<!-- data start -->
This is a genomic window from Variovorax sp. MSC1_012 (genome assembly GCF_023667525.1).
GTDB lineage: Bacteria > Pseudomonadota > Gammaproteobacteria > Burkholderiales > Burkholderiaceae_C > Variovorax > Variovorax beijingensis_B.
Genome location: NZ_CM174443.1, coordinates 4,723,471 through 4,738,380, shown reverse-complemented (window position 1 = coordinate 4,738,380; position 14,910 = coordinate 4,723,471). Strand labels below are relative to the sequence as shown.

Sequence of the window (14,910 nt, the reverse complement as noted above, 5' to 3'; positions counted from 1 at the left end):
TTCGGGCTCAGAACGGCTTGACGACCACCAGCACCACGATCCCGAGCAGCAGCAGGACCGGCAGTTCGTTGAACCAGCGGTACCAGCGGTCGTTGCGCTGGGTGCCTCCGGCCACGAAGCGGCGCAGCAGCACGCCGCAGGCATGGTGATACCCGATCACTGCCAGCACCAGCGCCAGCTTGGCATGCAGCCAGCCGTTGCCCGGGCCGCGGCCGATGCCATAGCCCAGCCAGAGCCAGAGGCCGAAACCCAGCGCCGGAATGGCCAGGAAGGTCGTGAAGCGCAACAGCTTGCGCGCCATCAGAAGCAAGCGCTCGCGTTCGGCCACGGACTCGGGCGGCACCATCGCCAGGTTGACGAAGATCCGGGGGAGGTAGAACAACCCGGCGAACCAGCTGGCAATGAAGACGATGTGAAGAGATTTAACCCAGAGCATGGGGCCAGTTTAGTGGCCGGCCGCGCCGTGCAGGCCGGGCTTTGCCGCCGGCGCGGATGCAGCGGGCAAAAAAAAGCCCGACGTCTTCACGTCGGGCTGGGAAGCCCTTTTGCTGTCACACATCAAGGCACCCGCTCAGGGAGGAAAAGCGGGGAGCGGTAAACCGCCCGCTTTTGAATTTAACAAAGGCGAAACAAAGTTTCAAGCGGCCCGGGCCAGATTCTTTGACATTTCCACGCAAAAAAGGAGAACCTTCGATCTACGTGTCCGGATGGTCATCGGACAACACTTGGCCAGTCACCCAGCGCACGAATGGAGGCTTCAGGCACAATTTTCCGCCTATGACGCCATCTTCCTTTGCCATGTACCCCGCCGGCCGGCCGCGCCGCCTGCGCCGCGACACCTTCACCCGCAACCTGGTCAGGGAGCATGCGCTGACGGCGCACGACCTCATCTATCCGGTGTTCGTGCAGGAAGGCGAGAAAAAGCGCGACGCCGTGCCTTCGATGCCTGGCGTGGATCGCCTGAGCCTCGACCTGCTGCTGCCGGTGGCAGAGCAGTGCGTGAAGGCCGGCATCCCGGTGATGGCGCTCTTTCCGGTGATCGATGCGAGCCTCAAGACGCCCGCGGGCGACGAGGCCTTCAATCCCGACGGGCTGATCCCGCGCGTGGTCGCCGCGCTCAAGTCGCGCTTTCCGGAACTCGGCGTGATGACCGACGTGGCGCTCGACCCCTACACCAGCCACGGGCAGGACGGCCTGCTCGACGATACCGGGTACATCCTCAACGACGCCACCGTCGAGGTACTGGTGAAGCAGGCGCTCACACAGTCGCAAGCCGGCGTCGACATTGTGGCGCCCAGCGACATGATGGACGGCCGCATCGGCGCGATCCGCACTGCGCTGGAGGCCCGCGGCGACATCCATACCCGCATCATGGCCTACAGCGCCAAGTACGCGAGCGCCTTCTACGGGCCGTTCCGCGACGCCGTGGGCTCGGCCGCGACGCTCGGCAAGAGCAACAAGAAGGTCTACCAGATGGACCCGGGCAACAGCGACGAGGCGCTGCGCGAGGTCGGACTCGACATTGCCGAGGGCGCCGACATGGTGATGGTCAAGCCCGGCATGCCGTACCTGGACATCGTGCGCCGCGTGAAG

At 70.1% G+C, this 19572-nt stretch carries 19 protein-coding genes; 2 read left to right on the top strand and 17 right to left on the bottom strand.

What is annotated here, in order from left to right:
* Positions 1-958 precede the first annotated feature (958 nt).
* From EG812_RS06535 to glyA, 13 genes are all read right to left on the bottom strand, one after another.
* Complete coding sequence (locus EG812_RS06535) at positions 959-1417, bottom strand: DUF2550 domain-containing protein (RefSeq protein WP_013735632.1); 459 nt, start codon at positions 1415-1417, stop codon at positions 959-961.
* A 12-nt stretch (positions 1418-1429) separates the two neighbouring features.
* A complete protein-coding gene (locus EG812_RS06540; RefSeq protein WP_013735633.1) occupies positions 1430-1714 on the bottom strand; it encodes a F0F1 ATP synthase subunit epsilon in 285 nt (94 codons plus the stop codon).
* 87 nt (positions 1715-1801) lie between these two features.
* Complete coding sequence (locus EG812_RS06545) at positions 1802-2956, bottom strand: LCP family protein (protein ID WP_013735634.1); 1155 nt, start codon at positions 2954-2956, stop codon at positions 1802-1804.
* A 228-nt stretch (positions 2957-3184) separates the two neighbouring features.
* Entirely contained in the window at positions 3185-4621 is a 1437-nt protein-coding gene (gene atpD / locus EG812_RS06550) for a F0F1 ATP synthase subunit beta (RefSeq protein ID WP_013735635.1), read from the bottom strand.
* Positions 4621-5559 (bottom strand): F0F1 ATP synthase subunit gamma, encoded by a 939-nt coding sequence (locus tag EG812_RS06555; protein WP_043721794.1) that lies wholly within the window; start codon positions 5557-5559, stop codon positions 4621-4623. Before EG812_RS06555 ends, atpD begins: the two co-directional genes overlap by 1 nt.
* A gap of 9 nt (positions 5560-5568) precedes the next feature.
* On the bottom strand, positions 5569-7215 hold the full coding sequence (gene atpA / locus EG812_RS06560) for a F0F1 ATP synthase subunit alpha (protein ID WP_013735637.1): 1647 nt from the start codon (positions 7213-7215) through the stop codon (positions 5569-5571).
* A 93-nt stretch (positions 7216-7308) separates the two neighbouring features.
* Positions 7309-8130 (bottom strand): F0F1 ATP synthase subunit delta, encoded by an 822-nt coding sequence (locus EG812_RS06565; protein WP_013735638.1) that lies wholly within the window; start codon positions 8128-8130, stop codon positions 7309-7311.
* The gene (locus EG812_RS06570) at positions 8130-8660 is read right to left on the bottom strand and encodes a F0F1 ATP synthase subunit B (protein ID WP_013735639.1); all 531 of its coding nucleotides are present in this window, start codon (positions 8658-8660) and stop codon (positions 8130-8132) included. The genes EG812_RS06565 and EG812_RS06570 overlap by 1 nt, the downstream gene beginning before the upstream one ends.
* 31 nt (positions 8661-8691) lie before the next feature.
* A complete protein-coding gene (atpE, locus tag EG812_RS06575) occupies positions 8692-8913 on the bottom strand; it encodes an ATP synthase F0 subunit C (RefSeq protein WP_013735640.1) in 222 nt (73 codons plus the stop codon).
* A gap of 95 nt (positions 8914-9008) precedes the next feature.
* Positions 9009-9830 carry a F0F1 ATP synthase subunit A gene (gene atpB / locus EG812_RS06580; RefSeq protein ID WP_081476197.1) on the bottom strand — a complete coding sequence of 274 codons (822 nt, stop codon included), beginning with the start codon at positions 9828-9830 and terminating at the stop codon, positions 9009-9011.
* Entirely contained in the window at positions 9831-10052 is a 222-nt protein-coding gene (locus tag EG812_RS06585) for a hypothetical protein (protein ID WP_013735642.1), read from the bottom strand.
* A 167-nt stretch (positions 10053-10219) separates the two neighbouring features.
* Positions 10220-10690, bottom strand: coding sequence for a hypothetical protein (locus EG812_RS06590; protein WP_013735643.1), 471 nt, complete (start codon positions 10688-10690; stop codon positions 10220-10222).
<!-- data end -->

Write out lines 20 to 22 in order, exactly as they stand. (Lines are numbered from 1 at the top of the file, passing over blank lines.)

* A 93-nt stretch (positions 7216-7308) separates the two neighbouring features.
* Positions 7309-8130 (bottom strand): F0F1 ATP synthase subunit delta, encoded by an 822-nt coding sequence (locus EG812_RS06565; protein WP_013735638.1) that lies wholly within the window; start codon positions 8128-8130, stop codon positions 7309-7311.
* The gene (locus EG812_RS06570) at positions 8130-8660 is read right to left on the bottom strand and encodes a F0F1 ATP synthase subunit B (protein ID WP_013735639.1); all 531 of its coding nucleotides are present in this window, start codon (positions 8658-8660) and stop codon (positions 8130-8132) included. The genes EG812_RS06565 and EG812_RS06570 overlap by 1 nt, the downstream gene beginning before the upstream one ends.